Debbie Phelps

Michael Phelps’ mom hopes for one more Olympics

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Michael Phelps is training again, but he hasn’t committed to another Olympic run. That doesn’t mean his mother, Debbie Phelps, can’t dream of Rio 2016.

She was asked about Phelps returning to the North Baltimore Aquatic Club pool by a Baltimore radio station in a story about a fundraiser she’s spearheading to benefit area moms.

“I don’t if we’re going to Rio, but I know that, according to the Baltimore Sun and out there in social media, Michael did make an announcement about being back in the pool,” she told WBAL News. “Where that leads him, I don’t know, I’m hoping it does lead us to Brazil.

“But, you know, athletes, children, composers, artists have to love what they do. Michael has a love for his sport, a passion for his sport. I know when he went to Barcelona for world champs last year [July 2013], I watched his face. He has such eagerness about where the sport of swimming is going to go. I’m supporting him all the way as his mom.

“I would love to go Rio.”

Debbie Phelps, the education foundation director for Baltimore County Public Schools, has been hoping her son would go to Rio since before the London Olympics.

“I want to go to Rio in 2016,” she said on “60 Minutes” in May 2012. “I do. He told me he’d send me there on vacation, he told me. But you know, I was like, I’m like, ‘Come on, Michael just a 50 freestyle.’

“What happens if your mom, you know, after London, after 12 months goes by and says, ‘You know, I’ve always wanted to go to Rio?'”

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Qatar’s Barshim sets season’s best high jump record in Birmingham

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Qatar’s Mutaz Essa Barshim, who astonished the track and field world with his non-traditional hurdling technique on his way to becoming the reigning world champion in high jump this August, one-upped himself in Birmingham when he soared over the bar set to 2.40 meters. That’s just a smidge over 7 feet, 10 inches!

The men’s outdoor high jump world record is currently 2.45m, set by Cuba’s Javier Sotomayor in 1993.

At the 2017 Worlds, the 6-foot-2 Barshim cleared the bar at about 6 feet, 4 inches with his now famous feet-first maneuver.

At Birmingham’s Diamond League event his technique may have been conventional, but his final leap was no less breathtaking.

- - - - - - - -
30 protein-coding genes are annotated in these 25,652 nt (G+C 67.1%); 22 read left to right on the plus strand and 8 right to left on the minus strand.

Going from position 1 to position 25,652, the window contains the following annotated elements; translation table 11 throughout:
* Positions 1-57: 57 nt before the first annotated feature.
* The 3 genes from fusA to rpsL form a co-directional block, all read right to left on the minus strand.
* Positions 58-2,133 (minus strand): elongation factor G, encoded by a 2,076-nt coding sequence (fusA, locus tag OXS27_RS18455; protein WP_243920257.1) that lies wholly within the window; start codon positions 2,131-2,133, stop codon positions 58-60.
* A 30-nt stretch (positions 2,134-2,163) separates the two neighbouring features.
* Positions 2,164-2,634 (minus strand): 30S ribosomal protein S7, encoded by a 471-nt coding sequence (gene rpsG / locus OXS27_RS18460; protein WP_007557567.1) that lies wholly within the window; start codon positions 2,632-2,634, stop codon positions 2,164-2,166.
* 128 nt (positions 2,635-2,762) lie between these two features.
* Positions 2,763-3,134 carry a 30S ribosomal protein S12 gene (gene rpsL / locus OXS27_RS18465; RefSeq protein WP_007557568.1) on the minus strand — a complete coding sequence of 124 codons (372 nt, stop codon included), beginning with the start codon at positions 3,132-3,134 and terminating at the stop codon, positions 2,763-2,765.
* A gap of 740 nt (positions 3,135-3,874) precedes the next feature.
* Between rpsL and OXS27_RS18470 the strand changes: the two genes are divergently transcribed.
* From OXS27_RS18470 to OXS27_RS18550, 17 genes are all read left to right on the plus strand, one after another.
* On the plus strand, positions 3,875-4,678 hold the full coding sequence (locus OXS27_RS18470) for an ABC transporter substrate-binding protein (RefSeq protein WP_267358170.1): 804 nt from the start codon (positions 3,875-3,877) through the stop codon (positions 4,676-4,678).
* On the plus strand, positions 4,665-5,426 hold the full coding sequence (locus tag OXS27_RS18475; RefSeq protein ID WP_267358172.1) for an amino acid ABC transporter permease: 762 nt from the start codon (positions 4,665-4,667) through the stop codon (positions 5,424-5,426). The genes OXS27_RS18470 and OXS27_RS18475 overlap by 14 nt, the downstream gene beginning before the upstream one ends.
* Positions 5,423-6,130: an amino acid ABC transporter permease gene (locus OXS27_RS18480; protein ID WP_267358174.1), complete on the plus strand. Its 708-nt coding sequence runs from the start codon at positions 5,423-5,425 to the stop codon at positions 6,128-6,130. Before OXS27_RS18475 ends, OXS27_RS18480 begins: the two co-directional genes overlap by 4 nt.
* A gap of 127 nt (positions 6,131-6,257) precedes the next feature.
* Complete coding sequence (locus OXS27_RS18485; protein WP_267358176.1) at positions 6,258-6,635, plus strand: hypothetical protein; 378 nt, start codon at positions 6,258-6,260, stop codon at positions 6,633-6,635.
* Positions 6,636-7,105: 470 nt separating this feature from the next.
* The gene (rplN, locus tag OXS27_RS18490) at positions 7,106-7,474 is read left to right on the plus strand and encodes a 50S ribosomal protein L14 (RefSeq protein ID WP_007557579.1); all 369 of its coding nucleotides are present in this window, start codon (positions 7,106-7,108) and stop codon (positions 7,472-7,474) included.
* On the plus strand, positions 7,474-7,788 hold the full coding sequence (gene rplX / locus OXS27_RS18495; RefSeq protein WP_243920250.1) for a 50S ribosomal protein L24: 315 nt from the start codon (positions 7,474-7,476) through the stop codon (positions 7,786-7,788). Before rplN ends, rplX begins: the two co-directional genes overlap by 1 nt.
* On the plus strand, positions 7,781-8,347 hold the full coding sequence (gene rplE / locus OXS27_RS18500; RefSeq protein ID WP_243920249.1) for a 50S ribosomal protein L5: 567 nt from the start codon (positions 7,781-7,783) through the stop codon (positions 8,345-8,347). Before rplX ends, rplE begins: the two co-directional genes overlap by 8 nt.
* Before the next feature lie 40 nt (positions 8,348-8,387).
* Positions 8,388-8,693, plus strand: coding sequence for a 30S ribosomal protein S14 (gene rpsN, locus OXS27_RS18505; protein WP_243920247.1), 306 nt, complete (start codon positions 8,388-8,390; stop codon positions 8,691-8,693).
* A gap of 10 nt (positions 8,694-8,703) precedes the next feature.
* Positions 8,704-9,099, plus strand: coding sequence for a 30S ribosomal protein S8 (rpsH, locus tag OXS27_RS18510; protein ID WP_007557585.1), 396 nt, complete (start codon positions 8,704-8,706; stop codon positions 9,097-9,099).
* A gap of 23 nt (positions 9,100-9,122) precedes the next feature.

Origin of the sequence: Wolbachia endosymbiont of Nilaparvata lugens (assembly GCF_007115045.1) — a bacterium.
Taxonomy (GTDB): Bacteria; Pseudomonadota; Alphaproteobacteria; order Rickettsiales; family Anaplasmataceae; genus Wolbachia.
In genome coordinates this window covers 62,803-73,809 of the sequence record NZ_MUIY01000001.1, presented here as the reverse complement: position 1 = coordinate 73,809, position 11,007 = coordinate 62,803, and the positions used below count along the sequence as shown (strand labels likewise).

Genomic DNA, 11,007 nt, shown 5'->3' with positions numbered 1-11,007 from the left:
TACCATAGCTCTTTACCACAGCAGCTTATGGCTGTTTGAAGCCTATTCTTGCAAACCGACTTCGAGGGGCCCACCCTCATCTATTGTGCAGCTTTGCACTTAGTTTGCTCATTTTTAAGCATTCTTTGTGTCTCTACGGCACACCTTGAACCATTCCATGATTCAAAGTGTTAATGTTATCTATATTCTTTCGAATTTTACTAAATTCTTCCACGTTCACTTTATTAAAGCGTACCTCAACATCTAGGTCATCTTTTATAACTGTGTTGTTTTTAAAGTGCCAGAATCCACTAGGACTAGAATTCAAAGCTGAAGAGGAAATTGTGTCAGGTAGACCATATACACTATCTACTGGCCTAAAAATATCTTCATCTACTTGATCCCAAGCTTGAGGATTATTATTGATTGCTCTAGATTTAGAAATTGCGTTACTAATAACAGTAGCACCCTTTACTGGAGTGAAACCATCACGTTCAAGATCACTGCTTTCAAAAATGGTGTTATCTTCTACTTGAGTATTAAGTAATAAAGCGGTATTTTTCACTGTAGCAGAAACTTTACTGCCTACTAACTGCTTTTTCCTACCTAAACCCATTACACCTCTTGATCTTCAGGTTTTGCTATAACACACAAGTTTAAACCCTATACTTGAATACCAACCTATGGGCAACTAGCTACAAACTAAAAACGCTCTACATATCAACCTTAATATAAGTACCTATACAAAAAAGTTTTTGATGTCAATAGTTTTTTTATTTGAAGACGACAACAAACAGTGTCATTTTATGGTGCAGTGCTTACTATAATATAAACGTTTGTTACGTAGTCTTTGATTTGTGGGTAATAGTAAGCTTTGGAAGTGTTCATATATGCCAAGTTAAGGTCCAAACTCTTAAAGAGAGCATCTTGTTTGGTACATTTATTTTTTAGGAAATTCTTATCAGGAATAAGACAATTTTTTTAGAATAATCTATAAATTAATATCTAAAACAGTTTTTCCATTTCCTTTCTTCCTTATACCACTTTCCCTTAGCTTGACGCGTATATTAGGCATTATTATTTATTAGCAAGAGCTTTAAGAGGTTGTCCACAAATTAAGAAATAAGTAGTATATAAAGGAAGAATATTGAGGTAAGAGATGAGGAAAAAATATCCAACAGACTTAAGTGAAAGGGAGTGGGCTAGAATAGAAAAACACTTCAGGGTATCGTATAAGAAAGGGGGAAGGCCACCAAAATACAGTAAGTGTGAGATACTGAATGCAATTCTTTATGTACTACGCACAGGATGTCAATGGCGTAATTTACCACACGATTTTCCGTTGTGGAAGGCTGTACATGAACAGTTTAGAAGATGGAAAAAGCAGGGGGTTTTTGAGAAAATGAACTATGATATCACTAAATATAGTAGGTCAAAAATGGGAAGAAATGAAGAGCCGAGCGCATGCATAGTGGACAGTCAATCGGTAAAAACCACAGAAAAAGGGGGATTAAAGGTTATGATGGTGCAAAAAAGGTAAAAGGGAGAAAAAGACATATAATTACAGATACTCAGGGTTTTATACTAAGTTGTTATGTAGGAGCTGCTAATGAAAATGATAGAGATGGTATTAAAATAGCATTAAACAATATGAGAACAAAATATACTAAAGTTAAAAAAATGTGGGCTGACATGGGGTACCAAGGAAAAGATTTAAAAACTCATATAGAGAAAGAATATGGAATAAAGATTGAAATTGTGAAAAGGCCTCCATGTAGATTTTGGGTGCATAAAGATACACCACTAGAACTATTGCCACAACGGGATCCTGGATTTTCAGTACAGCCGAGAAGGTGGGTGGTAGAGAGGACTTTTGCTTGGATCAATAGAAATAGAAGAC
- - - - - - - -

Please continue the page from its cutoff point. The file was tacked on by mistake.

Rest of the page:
After trading jumps with Syria’s Majed Aldin Ghazal up to 2.35m, Ghazal decided to bow out, but the Qatari continued on. With the meet already won, Barshim raised the bar to 2.40m.

“I knew I had that jump in me but I needed that pressure on my shoulders,” Barshim said. “I love it here. I had the [meet] record here from 2014 and I also won in Birmingham last year so it is a lucky place for me.”

The 2.40m final jump for Barshim registered as a meet and season record. After climbing down off the landing pad, Barshim’s fellow jumping competitors mobbed him in celebration.

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MORE: Great Britain’s Mo Farah races and wins final track race in home country

Great Britain’s Mo Farah races and wins final track race in home country

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Great Britain’s 4-time Olympic gold medalist Mo Farah raced his final race on a U.K. track surface in Birmingham, winning the 3000m, as he crossed the line in 7 minutes 38.64 seconds in the final Diamond League event of the day.

Spain’s Adel Mechaal nipped at Farah’s heels heading into the final 200m, but the Brit’s kick, and the ovation from the home crowd, propelled Farah to victory.

“[The fans] have been amazing. This is what it is all about. This is what we dream of,” Farah said after the race.

At 34, Farah’s plans are to leave the 400m loop behind to pursue road racing in 2018.

“I now have to see what I will do on the road. I don’t think I’ll have the same pressure so I’ll go and enjoy it,” Farah said. “Running was a hobby when I was younger but it has become a job and I love it. It can be hard when you get the pressure but the roads will be something completely different.”

Immediately preceding Farah’s win in Birmingham, Allyson Felix of the U.S. finished second in the women’s 400m final behind Salwa Eid Naser of Bahrain.

“It has been a long few weeks so I was feeling tired out there so I just wanted to come out here and try to get it done but I came up just short,” Felix said. “Everyone is tired from London but I came and gave it my best effort.

“I am not sure about any future races this season, I am going to see how I recover from this.”

Earlier this month, Felix finished behind Naser when she took bronze in the 400m at the 2017 IAAF World Championships, where Phyllis Francis of the U.S. won gold, running a personal best 49.92 seconds. Francis finished fourth in Birmingham behind another U.S. middle distance athlete, Courtney Okolo who got the bronze.

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